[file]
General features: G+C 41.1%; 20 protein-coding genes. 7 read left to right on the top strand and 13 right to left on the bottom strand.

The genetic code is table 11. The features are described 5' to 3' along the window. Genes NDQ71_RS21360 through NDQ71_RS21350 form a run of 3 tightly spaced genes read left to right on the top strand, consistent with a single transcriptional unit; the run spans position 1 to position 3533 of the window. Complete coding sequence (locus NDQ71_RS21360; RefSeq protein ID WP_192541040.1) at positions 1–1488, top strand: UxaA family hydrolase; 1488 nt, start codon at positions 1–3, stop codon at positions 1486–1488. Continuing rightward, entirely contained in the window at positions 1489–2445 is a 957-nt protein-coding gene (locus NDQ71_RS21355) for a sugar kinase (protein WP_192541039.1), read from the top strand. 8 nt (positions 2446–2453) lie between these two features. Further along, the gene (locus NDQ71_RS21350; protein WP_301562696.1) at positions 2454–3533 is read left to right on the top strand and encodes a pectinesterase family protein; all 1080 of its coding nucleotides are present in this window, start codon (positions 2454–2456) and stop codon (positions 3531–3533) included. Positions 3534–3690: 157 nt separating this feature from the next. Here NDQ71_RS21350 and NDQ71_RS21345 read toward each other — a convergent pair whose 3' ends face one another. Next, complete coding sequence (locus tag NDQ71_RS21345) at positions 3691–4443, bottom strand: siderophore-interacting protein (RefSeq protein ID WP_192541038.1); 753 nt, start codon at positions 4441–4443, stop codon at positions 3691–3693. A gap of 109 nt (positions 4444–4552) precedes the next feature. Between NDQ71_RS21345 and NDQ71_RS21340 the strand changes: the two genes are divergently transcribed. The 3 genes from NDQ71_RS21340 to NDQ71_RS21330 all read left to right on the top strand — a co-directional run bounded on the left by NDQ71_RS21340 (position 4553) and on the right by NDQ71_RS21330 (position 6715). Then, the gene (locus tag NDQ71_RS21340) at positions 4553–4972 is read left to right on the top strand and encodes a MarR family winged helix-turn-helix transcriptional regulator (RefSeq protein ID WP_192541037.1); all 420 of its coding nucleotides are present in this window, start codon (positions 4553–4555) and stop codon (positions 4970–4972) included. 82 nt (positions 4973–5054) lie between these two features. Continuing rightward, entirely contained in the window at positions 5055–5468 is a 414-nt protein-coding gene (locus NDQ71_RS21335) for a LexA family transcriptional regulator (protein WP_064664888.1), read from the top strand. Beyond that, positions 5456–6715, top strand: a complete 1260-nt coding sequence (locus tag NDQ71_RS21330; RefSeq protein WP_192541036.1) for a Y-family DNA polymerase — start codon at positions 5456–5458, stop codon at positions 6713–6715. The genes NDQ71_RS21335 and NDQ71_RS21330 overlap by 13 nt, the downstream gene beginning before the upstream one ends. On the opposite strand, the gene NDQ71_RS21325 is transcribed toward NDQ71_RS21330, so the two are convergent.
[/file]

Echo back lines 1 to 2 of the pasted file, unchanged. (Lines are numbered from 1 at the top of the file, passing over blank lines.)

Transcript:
General features: G+C 41.1%; 20 protein-coding genes. 7 read left to right on the top strand and 13 right to left on the bottom strand.

The genetic code is table 11. The features are described 5' to 3' along the window. Genes NDQ71_RS21360 through NDQ71_RS21350 form a run of 3 tightly spaced genes read left to right on the top strand, consistent with a single transcriptional unit; the run spans position 1 to position 3533 of the window. Complete coding sequence (locus NDQ71_RS21360; RefSeq protein ID WP_192541040.1) at positions 1–1488, top strand: UxaA family hydrolase; 1488 nt, start codon at positions 1–3, stop codon at positions 1486–1488. Continuing rightward, entirely contained in the window at positions 1489–2445 is a 957-nt protein-coding gene (locus NDQ71_RS21355) for a sugar kinase (protein WP_192541039.1), read from the top strand. 8 nt (positions 2446–2453) lie between these two features. Further along, the gene (locus NDQ71_RS21350; protein WP_301562696.1) at positions 2454–3533 is read left to right on the top strand and encodes a pectinesterase family protein; all 1080 of its coding nucleotides are present in this window, start codon (positions 2454–2456) and stop codon (positions 3531–3533) included. Positions 3534–3690: 157 nt separating this feature from the next. Here NDQ71_RS21350 and NDQ71_RS21345 read toward each other — a convergent pair whose 3' ends face one another. Next, complete coding sequence (locus tag NDQ71_RS21345) at positions 3691–4443, bottom strand: siderophore-interacting protein (RefSeq protein ID WP_192541038.1); 753 nt, start codon at positions 4441–4443, stop codon at positions 3691–3693. A gap of 109 nt (positions 4444–4552) precedes the next feature. Between NDQ71_RS21345 and NDQ71_RS21340 the strand changes: the two genes are divergently transcribed. The 3 genes from NDQ71_RS21340 to NDQ71_RS21330 all read left to right on the top strand — a co-directional run bounded on the left by NDQ71_RS21340 (position 4553) and on the right by NDQ71_RS21330 (position 6715). Then, the gene (locus tag NDQ71_RS21340) at positions 4553–4972 is read left to right on the top strand and encodes a MarR family winged helix-turn-helix transcriptional regulator (RefSeq protein ID WP_192541037.1); all 420 of its coding nucleotides are present in this window, start codon (positions 4553–4555) and stop codon (positions 4970–4972) included. 82 nt (positions 4973–5054) lie between these two features. Continuing rightward, entirely contained in the window at positions 5055–5468 is a 414-nt protein-coding gene (locus NDQ71_RS21335) for a LexA family transcriptional regulator (protein WP_064664888.1), read from the top strand. Beyond that, positions 5456–6715, top strand: a complete 1260-nt coding sequence (locus tag NDQ71_RS21330; RefSeq protein WP_192541036.1) for a Y-family DNA polymerase — start codon at positions 5456–5458, stop codon at positions 6713–6715. The genes NDQ71_RS21335 and NDQ71_RS21330 overlap by 13 nt, the downstream gene beginning before the upstream one ends. On the opposite strand, the gene NDQ71_RS21325 is transcribed toward NDQ71_RS21330, so the two are convergent.